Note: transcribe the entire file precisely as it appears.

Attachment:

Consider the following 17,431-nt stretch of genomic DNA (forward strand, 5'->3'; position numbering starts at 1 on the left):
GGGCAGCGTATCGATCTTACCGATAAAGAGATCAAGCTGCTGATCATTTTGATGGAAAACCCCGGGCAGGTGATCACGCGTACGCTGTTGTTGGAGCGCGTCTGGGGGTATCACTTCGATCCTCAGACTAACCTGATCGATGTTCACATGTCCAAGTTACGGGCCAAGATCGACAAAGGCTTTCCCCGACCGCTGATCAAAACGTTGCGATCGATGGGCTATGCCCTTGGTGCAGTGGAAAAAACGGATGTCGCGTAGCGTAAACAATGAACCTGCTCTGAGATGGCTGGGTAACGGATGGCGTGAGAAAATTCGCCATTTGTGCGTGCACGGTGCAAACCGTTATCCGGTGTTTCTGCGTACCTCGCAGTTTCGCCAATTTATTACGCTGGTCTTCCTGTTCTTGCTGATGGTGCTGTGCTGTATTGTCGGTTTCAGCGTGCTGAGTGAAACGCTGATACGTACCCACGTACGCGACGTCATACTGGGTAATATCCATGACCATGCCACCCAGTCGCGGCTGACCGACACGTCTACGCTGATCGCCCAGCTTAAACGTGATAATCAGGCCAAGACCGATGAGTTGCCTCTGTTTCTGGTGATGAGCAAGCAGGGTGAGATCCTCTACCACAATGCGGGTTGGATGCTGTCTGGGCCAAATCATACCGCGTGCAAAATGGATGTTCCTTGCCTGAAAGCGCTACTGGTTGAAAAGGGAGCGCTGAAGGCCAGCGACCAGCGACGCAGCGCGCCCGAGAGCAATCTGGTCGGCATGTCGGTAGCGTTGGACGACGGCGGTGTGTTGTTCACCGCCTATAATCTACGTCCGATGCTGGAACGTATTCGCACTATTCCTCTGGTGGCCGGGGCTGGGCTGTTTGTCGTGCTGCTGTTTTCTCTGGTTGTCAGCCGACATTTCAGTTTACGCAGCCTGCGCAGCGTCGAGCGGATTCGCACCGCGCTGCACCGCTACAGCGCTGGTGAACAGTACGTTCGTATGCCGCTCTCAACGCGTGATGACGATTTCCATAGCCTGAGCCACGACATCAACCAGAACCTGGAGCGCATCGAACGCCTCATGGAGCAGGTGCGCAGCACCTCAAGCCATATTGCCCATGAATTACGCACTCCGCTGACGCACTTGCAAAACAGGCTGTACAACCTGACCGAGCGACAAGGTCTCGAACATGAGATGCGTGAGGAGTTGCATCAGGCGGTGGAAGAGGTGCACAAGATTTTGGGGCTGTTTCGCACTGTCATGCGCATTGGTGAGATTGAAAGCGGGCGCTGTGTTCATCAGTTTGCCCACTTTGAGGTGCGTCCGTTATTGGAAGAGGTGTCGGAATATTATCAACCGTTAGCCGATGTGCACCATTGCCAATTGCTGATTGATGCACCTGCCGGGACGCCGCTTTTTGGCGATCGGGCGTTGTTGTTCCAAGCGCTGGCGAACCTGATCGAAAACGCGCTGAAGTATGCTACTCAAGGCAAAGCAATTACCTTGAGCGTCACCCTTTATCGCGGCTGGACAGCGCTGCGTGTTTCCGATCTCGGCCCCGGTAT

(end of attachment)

Consider the following 17,431-nt stretch of genomic DNA (forward strand, 5'->3'; position numbering starts at 1 on the left):
GGGCAGCGTATCGATCTTACCGATAAAGAGATCAAGCTGCTGATCATTTTGATGGAAAACCCCGGGCAGGTGATCACGCGTACGCTGTTGTTGGAGCGCGTCTGGGGGTATCACTTCGATCCTCAGACTAACCTGATCGATGTTCACATGTCCAAGTTACGGGCCAAGATCGACAAAGGCTTTCCCCGACCGCTGATCAAAACGTTGCGATCGATGGGCTATGCCCTTGGTGCAGTGGAAAAAACGGATGTCGCGTAGCGTAAACAATGAACCTGCTCTGAGATGGCTGGGTAACGGATGGCGTGAGAAAATTCGCCATTTGTGCGTGCACGGTGCAAACCGTTATCCGGTGTTTCTGCGTACCTCGCAGTTTCGCCAATTTATTACGCTGGTCTTCCTGTTCTTGCTGATGGTGCTGTGCTGTATTGTCGGTTTCAGCGTGCTGAGTGAAACGCTGATACGTACCCACGTACGCGACGTCATACTGGGTAATATCCATGACCATGCCACCCAGTCGCGGCTGACCGACACGTCTACGCTGATCGCCCAGCTTAAACGTGATAATCAGGCCAAGACCGATGAGTTGCCTCTGTTTCTGGTGATGAGCAAGCAGGGTGAGATCCTCTACCACAATGCGGGTTGGATGCTGTCTGGGCCAAATCATACCGCGTGCAAAATGGATGTTCCTTGCCTGAAAGCGCTACTGGTTGAAAAGGGAGCGCTGAAGGCCAGCGACCAGCGACGCAGCGCGCCCGAGAGCAATCTGGTCGGCATGTCGGTAGCGTTGGACGACGGCGGTGTGTTGTTCACCGCCTATAATCTACGTCCGATGCTGGAACGTATTCGCACTATTCCTCTGGTGGCCGGGGCTGGGCTGTTTGTCGTGCTGCTGTTTTCTCTGGTTGTCAGCCGACATTTCAGTTTACGCAGCCTGCGCAGCGTCGAGCGGATTCGCACCGCGCTGCACCGCTACAGCGCTGGTGAACAGTACGTTCGTATGCCGCTCTCAACGCGTGATGACGATTTCCATAGCCTGAGCCACGACATCAACCAGAACCTGGAGCGCATCGAACGCCTCATGGAGCAGGTGCGCAGCACCTCAAGCCATATTGCCCATGAATTACGCACTCCGCTGACGCACTTGCAAAACAGGCTGTACAACCTGACCGAGCGACAAGGTCTCGAACATGAGATGCGTGAGGAGTTGCATCAGGCGGTGGAAGAGGTGCACAAGATTTTGGGGCTGTTTCGCACTGTCATGCGCATTGGTGAGATTGAAAGCGGGCGCTGTGTTCATCAGTTTGCCCACTTTGAGGTGCGTCCGTTATTGGAAGAGGTGTCGGAATATTATCAACCGTTAGCCGATGTGCACCATTGCCAATTGCTGATTGATGCACCTGCCGGGACGCCGCTTTTTGGCGATCGGGCGTTGTTGTTCCAAGCGCTGGCGAACCTGATCGAAAACGCGCTGAAGTATGCTACTCAAGGCAAAGCAATTACCTTGAGCGTCACCCTTTATCGCGGCTGGACAGCGCTGCGTGTTTCCGATCTCGGCCCCGGTAT